Mia Freedman, co-creator of online media platform Mamamia, said mothers, among other aspects of employment, enjoy the challenge of returning to work and having an identity away from being a mum.

“We like the challenge and the satisfaction and the pride of knowing we’re good at what we do. We like that it means we can support ourselves or our children if we have to,” Mia wrote.

And finally… “We like that we get to be out in the world with other adults and close the door when we go to the toilet.”

Takeaway message – returning to work is important to keep an identity away from being mum, interact with adults, support your family financially and ensure you continue to satisfy your professional desires.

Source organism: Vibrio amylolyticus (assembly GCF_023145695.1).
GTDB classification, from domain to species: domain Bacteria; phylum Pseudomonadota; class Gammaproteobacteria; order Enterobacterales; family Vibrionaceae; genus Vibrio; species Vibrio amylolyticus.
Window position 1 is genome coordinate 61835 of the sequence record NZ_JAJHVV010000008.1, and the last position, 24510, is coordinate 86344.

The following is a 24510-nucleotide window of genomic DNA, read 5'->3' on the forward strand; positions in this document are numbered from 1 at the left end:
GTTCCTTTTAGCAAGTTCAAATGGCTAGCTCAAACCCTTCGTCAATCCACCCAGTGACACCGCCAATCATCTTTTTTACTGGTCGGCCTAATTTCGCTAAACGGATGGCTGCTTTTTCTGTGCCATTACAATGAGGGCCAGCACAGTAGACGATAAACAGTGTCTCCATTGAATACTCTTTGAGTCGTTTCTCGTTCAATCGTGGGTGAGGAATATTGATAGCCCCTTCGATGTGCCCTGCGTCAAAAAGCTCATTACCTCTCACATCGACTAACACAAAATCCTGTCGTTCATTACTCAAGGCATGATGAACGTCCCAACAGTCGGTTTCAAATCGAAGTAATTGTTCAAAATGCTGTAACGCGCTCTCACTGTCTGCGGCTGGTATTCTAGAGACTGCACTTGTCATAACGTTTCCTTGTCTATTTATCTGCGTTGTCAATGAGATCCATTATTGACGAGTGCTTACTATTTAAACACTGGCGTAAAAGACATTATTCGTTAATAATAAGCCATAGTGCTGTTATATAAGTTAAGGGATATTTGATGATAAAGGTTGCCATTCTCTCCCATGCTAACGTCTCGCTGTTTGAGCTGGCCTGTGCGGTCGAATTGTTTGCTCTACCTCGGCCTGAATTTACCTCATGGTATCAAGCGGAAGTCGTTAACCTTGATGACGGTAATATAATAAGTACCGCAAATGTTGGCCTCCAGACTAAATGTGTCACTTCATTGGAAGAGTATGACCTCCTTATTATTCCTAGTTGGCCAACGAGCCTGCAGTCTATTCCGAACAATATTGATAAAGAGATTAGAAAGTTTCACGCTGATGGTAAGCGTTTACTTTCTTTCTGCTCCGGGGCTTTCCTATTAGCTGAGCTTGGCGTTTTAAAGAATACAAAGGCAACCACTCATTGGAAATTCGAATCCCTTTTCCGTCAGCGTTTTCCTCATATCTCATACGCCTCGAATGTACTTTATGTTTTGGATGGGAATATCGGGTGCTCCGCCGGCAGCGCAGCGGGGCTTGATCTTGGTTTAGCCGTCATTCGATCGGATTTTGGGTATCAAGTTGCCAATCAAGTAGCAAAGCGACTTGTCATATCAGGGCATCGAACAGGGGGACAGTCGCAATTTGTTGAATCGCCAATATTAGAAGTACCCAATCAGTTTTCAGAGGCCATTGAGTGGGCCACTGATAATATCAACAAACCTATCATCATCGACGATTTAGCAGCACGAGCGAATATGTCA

ASKING SOMEONE TO LOOK AFTER YOUR KIDS

Returning to work also normally means dropping your children  at childcare, calling on the grandparents to babysit, or hiring a nanny. It’s important to remember that you’re not the first mum in Australia to engage others to care for your children.

In fact, the most recent ABS statistics reveal that under the age of two, 22% of children usually attend formal child care (regulated care away from their home), while 32% usually attend informal child care (grandparents, older siblings, family members, in-home nanny care).

For children five and over, 14% usually attend formal childcare and 32% informal childcare.

Multiple research projects have shown that attending childcare is actually beneficial to a child’s development.